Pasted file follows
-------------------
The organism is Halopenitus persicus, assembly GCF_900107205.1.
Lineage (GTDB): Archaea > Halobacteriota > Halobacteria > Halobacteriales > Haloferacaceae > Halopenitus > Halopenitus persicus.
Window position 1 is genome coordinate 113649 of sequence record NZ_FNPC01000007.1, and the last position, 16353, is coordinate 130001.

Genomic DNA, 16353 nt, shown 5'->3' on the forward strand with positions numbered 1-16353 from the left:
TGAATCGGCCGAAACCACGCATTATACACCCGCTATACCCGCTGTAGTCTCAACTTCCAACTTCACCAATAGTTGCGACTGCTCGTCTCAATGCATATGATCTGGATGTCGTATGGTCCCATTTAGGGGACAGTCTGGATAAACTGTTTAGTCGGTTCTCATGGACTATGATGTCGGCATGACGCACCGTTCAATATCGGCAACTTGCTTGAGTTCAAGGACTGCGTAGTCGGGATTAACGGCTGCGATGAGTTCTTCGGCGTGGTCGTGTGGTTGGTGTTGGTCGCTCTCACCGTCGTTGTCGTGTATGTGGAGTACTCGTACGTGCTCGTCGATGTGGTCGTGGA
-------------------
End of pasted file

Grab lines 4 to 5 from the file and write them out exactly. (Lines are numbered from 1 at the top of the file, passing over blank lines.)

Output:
Genomic DNA, 16353 nt, shown 5'->3' on the forward strand with positions numbered 1-16353 from the left:
TGAATCGGCCGAAACCACGCATTATACACCCGCTATACCCGCTGTAGTCTCAACTTCCAACTTCACCAATAGTTGCGACTGCTCGTCTCAATGCATATGATCTGGATGTCGTATGGTCCCATTTAGGGGACAGTCTGGATAAACTGTTTAGTCGGTTCTCATGGACTATGATGTCGGCATGACGCACCGTTCAATATCGGCAACTTGCTTGAGTTCAAGGACTGCGTAGTCGGGATTAACGGCTGCGATGAGTTCTTCGGCGTGGTCGTGTGGTTGGTGTTGGTCGCTCTCACCGTCGTTGTCGTGTATGTGGAGTACTCGTACGTGCTCGTCGATGTGGTCGTGGA